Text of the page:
Reason #68 of '101 Reasons Why I Heart Edmonton'

Alberta Legislature Grounds

By Emil Tiedemann

“Edmonton was still very much a frontier city with many inhabitants living in the roughest of shelters, in tents and wooden shacks,” wrote former Alberta Legislative Assembly Speaker Moragh Macauley in an article celebrating the 75th anniversary of the Legislature Building, in 1987. “The population of the province was, for the main part, made up of homesteaders, recent immigrants who had come to settle the land and make new lives for themselves.” 
The grounds are stunning year round, but perhaps more so in the autumn!

It was the turn of the century and Edmonton had just been declared the capital of Alberta, shortly after it was incorporated as an actual city. The first provincial legislative session happened in 1906 at the Thistle Rink, which happened to be the largest building in the whole town at that point. 

Future sessions took place at the MacKay Avenue School (1906-08) and then at a hall in the government-owned Terrace Building (1908-11), until the Duke of Connaught - then Governor General of Canada - officially opened the doors to the pristine Alberta Legislature Building on September 3, 1912. 
The pond (& fountain) in front of the century-old Alberta Legislature Building, just on the outskirts of downtown Edmonton.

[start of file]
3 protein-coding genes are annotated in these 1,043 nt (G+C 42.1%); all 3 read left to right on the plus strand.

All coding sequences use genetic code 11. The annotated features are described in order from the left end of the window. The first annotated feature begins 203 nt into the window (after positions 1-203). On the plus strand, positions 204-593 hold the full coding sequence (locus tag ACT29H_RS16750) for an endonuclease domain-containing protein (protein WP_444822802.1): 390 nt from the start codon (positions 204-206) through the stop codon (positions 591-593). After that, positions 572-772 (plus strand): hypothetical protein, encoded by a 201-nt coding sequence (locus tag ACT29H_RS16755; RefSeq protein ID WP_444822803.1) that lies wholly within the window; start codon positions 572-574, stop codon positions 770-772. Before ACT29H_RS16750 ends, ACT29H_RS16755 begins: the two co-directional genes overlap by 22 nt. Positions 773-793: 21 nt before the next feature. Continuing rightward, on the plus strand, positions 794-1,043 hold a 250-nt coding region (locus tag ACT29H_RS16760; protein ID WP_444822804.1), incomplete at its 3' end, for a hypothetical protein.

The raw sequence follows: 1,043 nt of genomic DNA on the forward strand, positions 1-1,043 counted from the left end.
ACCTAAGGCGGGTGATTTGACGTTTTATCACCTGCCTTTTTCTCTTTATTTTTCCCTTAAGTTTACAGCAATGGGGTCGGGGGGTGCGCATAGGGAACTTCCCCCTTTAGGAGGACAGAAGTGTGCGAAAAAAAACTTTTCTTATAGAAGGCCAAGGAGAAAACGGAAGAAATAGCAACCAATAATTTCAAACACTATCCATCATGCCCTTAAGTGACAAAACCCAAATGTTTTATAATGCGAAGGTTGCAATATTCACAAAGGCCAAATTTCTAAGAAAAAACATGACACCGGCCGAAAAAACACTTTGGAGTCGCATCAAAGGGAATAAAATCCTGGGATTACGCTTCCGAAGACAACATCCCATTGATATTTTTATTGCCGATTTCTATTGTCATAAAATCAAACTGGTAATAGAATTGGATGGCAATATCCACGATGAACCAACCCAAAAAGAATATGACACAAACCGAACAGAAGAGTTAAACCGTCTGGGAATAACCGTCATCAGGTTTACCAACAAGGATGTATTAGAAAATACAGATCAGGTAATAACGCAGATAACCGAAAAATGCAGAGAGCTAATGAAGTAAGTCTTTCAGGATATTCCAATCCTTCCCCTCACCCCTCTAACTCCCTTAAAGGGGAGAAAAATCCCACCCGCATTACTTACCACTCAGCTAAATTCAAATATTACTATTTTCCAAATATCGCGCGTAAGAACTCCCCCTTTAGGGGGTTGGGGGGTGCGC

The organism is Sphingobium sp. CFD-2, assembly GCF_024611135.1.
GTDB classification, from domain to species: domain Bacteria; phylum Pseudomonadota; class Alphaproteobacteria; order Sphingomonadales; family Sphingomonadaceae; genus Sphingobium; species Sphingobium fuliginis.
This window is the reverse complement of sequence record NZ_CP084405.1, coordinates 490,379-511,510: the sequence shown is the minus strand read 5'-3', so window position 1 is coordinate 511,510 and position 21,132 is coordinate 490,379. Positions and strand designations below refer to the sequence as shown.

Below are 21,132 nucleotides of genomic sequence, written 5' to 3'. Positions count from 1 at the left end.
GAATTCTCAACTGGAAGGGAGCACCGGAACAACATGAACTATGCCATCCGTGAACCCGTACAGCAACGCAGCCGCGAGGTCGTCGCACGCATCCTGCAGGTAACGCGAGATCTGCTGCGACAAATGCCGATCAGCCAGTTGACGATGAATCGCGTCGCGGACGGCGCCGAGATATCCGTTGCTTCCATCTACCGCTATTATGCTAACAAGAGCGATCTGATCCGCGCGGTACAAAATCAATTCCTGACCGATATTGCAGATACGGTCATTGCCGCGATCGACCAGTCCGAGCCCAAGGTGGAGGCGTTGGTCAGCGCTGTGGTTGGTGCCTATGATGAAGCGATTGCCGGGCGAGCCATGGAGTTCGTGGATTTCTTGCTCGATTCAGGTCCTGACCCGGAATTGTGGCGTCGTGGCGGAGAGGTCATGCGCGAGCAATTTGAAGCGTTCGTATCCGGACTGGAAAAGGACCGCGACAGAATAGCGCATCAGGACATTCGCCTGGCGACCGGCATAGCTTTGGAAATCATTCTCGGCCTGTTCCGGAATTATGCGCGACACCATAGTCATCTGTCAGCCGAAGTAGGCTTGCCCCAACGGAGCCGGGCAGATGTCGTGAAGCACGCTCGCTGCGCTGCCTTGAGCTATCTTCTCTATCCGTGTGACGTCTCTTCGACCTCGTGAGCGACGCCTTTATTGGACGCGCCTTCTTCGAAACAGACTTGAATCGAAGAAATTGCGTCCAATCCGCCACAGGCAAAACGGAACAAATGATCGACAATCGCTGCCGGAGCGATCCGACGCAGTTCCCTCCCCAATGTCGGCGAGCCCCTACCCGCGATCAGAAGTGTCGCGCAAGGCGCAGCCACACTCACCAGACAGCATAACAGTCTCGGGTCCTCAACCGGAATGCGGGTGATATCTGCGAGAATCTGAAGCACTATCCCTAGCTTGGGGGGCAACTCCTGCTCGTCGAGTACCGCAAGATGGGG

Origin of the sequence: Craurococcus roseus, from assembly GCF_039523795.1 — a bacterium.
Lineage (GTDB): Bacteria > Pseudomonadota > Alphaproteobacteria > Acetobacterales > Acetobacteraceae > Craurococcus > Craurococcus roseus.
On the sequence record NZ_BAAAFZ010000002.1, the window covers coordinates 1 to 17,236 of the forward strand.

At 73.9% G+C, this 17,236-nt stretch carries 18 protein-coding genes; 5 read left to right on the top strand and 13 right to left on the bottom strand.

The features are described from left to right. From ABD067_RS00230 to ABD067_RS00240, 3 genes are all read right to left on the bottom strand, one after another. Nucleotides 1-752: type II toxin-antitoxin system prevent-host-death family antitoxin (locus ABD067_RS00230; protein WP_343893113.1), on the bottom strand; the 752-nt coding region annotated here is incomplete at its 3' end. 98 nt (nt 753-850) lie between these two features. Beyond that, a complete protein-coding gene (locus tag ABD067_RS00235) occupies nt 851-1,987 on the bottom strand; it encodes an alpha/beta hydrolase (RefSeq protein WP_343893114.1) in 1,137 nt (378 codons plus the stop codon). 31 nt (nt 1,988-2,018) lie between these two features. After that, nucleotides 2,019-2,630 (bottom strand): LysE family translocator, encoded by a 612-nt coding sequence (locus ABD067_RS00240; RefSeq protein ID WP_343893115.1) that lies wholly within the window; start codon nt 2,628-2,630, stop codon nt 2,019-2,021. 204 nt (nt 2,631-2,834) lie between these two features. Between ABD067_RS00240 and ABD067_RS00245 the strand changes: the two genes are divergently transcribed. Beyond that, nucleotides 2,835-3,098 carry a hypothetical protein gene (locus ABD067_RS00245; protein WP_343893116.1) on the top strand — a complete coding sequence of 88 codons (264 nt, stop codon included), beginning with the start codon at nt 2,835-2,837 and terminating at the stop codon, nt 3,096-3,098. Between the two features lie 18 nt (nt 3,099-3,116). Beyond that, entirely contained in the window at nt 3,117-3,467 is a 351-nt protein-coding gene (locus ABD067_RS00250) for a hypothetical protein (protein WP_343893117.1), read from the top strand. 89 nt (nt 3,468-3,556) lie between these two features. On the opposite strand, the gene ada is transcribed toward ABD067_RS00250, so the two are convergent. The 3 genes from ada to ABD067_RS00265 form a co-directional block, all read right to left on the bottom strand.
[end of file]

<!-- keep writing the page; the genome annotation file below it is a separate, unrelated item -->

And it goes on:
Located just off the North Saskatchewan and at the edge of downtown, the “Ledge” grounds are tranquil day and night, rain or shine, all year round. There are picturesque fountains and elm trees surrounding the area, leading up to the newly-renovated Federal Building and public plaza where downtown workers now spend their coffee breaks and lunch hours. 

Head inside the Ledge and you might think you’re in some centuries-old European metropolitan, with marble floors and columns, and a majestic fountain installed in 1959 to commemorate the first visit of Queen Elizabeth II. But, more importantly, it’s where the most significant decisions that matter to all Albertans are made, so that each and every one of us are allowed that glorious “Alberta advantage.” #abgov


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